Valentina Iemmi, Martin Knapp, David McDaid
“When someone has a mental health crisis, it is distressing and frightening for them as well as the people around them. Urgent and compassionate care in a safe place is essential – a police cell should never need to be used because mental health services are not available. For me, crisis care is the most stark example of the lack of equality between mental and physical health.” (The Rt Hon Norman Lamb MP, Care and Support Minister)
There is a strong moral and economic case for investing in innovative approaches that support people with schizophrenia to live independently in the community. Crisis resolution and home treatment teams and crisis houses can help reduce the need for expensive hospital admissions with some studies suggesting that the costs of care can be reduced by up to 30% through these service models. There is a clear potential for Clinical Commissioning Groups to make better use of their resources by investing in home treatment teams and crisis houses as approaches to crisis resolution.
This was one of the key messages of our report Investing in recovery. Making the business case for effective interventions for people with schizophrenia and psychosis launched at the National Psychosis Summit in London in April. Funded by the Department of Health and Rethink Mental Illness, the report adds further compelling evidence to the work undertaken for the Schizophrenia Commission in 2012. The topic is explored in two sections: Crisis Resolution and Home Treatment teams and Crisis houses.
When do crises occur?
Many people with schizophrenia and psychosis encounter several periods of acute crisis over their lifetime. About 1 in 7 people living with schizophrenia in England are hospitalised each year, one third of them compulsorily.
How costly are hospitalisations?
Not only is admission to hospital distressing, but it is also costly to the NHS. On average, each period of hospitalisation lasts about 5 weeks at a cost of £13,000 per occurrence. Compulsory admissions are longer and more expensive. Potentially, some of these admissions, with all their distress and cost, might be avoided through services provided in the community.
So what are some of the alternatives to hospital care?
Crisis resolution and home treatment teams are multi-disciplinary teams working 24 hours a day, seven days per week. They provide assessment and intensive treatment at home for people experiencing severe, but short term, mental health crises with the aim of avoiding hospitalisation. They can also facilitate earlier discharge of people that have been hospitalised by ensuring that ongoing support can be provided at home. After a few weeks, once the crisis has resolved, responsibility for long-term support is transferred to other community mental-health teams.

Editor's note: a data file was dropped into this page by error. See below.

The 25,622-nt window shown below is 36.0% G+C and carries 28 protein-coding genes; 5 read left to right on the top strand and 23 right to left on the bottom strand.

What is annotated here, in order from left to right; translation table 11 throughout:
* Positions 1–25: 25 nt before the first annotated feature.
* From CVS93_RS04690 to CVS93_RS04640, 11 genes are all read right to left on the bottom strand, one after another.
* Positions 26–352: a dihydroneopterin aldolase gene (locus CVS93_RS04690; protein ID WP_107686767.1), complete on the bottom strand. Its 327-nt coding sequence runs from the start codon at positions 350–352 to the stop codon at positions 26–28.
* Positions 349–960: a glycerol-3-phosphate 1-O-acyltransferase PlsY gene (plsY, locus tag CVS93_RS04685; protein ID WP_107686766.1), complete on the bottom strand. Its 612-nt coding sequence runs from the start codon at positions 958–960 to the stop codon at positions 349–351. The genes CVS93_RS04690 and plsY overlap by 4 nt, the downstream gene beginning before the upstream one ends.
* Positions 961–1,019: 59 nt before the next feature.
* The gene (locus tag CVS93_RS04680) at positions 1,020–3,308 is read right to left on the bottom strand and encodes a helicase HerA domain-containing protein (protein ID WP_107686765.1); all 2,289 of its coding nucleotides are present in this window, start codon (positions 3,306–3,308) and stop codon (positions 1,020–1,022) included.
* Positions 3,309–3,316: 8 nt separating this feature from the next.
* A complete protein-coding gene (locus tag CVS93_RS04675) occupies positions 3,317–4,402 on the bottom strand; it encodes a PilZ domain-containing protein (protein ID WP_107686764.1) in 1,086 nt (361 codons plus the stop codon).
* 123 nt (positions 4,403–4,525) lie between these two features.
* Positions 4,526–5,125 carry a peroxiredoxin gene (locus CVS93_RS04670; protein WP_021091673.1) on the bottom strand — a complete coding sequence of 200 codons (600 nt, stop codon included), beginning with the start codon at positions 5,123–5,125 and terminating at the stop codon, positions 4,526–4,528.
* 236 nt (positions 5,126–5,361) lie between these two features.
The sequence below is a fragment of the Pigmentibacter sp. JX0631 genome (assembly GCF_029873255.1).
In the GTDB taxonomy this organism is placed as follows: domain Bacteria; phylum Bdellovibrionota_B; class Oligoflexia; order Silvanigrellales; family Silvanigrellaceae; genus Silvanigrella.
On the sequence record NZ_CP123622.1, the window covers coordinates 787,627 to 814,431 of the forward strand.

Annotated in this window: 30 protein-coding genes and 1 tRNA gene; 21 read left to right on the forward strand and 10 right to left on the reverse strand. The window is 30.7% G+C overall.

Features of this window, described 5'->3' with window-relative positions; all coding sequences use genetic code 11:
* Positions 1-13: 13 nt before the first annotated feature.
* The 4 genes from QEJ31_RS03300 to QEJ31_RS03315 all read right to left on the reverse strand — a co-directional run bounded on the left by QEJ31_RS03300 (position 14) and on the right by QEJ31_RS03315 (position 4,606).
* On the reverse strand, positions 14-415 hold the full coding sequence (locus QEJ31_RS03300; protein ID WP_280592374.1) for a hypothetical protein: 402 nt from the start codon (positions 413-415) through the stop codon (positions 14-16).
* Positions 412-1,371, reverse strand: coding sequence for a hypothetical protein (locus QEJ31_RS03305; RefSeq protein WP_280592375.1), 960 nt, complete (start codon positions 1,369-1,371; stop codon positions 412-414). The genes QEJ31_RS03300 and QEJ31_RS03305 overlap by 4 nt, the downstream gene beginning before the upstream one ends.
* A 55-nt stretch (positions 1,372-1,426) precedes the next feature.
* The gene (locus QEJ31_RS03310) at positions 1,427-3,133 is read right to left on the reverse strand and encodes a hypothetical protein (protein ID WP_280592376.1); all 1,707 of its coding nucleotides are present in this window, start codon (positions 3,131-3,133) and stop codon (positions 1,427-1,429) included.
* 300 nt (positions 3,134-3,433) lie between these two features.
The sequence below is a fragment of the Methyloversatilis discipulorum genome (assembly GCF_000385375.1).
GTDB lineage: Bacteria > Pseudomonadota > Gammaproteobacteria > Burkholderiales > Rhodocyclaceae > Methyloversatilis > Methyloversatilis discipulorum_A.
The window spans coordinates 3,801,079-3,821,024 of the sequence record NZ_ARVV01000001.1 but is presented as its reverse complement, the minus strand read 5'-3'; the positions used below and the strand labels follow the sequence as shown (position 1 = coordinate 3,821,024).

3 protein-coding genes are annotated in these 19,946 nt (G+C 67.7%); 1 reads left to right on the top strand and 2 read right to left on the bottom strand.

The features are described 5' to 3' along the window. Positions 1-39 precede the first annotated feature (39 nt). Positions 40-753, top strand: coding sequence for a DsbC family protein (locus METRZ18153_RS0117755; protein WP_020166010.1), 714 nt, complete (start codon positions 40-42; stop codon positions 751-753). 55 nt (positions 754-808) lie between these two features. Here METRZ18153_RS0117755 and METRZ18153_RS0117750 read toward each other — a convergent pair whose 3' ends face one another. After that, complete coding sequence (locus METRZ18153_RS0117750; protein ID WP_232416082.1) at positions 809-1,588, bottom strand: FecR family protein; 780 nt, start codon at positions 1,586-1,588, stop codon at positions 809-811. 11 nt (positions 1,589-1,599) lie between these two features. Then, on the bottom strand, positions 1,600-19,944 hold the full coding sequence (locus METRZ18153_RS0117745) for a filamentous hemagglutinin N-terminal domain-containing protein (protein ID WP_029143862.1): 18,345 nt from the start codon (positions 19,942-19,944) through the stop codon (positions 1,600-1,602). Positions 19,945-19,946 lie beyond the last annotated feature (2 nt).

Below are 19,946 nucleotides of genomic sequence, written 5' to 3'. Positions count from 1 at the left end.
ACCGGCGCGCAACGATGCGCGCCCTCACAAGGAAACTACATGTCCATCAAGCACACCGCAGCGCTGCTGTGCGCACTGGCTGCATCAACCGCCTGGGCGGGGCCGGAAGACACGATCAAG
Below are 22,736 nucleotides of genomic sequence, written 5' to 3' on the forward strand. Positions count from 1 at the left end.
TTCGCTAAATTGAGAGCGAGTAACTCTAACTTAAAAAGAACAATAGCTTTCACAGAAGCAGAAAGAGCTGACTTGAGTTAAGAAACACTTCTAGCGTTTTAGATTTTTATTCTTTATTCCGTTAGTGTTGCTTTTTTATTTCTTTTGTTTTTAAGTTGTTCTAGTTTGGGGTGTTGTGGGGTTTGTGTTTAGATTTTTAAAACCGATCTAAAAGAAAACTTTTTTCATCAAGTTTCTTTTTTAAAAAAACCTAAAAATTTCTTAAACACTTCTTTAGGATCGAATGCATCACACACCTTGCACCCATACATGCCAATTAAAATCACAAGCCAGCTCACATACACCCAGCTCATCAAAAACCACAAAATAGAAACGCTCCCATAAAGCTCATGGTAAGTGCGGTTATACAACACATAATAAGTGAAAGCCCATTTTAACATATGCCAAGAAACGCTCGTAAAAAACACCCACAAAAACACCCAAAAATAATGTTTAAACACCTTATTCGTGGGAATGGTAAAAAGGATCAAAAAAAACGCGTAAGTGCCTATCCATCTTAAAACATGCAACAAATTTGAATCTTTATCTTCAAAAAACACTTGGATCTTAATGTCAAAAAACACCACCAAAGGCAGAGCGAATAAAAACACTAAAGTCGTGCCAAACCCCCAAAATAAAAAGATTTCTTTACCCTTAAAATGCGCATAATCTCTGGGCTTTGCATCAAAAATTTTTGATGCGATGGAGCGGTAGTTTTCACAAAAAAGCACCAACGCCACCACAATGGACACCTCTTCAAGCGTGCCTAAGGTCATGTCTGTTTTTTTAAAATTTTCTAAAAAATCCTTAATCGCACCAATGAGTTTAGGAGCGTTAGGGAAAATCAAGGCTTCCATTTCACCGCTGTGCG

Crisis houses are community-based residential alternatives to hospital. They are staffed 24 hours a day, seven days per week, by trained mental-health staff or support workers, helping with treatment planning and day-to-day activities. The term ‘crisis house’ may cover different models of practice using short-term stay outside the hospital: clinical crisis houses, specialist crisis houses, crisis team beds, recovery houses, and other non-clinical alternatives mainly managed by the third sector with a few staff holding professional qualifications.
Do these services lead to better outcomes and are they cost effective?
Crisis resolution and home treatment teams help reduce hospital admissions for people with severe mental health conditions, reducing the impacts on families, improving some clinical outcomes, and increasing both patient and carer satisfaction. The cost of investing in these services can be offset against the costs of hospitalisations, which are avoided.
Crisis houses also seem to help improve symptoms and functioning, and recovery of people suffering from schizophrenia. However, their impact and cost effectiveness is more difficult to capture due to the variety of crisis-house models and service users diagnoses. Some small studies have found that they are preferred by service users, and have outcomes that are at least as good as inpatient care with lower costs.
Time for change!
In February, Norman Lamb launched the Mental Health Crisis Care Concordat setting out four core principles of care for people in mental health crisis: support before the crisis, emergency access to crisis care, treatment when in crisis, and recovery and prevention of future crises. Implementation of the Concordat is based on local commitment and the partnership of health, criminal justice and local authority agencies. Mental Health Crisis Care Concordat has been welcomed as a further step in bridging the gap between mental and physical health.
It’s time for change! People with schizophrenia experiencing a mental health crisis may now take advantage of community-based mental health crisis services. This makes not only moral but also economic sense. The message is out: policy makers are supportive and it’s now time for commissioners and practitioners to take the change on board.
Iemmi V (2014) Crisis Resolution and Home Treatment teams and Iemmi V & McDaid D (2014) Crisis Houses. Both in Knapp M, Andrew A, McDaid D, Iemmi V, McCrone P, Park A, Parsonage M, Boardman J & Shepherd G (2014) Investing in Recovery: Making the Business Case for Effective Interventions for People with Schizophrenia and Psychosis, Rethink Mental Illness, London, UK. Available here.
For additional details, email Valentina Iemmi